Recovery Outreach Leader
I grew up in a strict fundamentalist home. My father was a pastor and my mother was a devoted pastor’s wife. By all who looked on from the outside my family structure was loving and nurturing. In reality the was wrought with sexual, verbal, emotional and physical abuse- so I grew up believing I was less than, weak and frail.
To kill this perception of myself I joined the US Army about one month after the towers fell in 2001. I was trained as a combat medic and learned a lot of valuable lessons regarding brotherhood and teamwork- I also learned how to drink…a lot. By 2009 when I had returned to civilian life and I was drunk about 4 out of 7 days a week. Drugs were also introduced into the picture depending on who I was hanging out with at the time.
Again on the outside things looked manageable, I had a good job – that I somehow managed to hold onto. I had a fun group of friends that seemed to have my back and I even made it to church on occasion.
In 2017 I ended up in Park Royal after a lethal alcohol binge and threatening suicide. Once released I swore I wouldn’t continue my behavior. That same weekend I was back in the bars drinking to get obliterated. The behavior continued until the summer of 2108 when I decided to kill myself. I planned to do so after returning from vacation visiting Army bases and seeing friends across the south. I arrived back home on a Thursday and drank through Saturday morning. That morning I decided to go get ammunition to do the deed. I was hungover at Bass Pro looking through the ammo aisle and a terrible sense of fear overcame me and I left without the ammunition.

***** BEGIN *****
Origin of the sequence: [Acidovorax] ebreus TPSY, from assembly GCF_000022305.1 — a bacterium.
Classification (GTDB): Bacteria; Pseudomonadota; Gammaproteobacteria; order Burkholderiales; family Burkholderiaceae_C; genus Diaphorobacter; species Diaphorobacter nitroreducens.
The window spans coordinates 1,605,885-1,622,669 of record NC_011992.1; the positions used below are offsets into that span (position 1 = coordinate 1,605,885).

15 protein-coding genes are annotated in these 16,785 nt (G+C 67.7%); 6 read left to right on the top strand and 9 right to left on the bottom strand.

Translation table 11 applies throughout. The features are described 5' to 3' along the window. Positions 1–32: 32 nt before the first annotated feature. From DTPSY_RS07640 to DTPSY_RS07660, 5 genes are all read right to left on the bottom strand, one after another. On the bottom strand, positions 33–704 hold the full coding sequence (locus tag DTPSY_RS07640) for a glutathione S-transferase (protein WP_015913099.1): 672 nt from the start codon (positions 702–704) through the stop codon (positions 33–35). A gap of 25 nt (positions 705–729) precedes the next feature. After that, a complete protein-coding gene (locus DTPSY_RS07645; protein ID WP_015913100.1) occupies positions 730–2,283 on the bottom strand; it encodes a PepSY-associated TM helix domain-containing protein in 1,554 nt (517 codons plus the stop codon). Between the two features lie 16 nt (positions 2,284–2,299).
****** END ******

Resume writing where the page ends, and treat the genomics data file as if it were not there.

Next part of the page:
Later that afternoon a friend from Refuge reached out and asked how I really was doing – and for the first time in my life I told the truth. That evening after church I attended my first A.A. meeting.
My first 2 years of sobriety were difficult and eventually (due to me slacking on my spiritual growth) I relapsed in June of 2020 and August of 2020. Currently I am highly involved in the recovery community both here at Refuge and throughout the Fort Myers area. I find that by helping others through this journey it also keeps me on track.
Today – as cliché as it sounds I take it one day at a time and put forth every effort to turn my will over to God daily. I have to remind myself that when I take control of my life I am saying that I know better than God. You can see as you have read this I clearly do not know better than my creator and my savior.
Visit our recovery resource page for Scott’s contact information and more details of the recovery groups available at Refuge.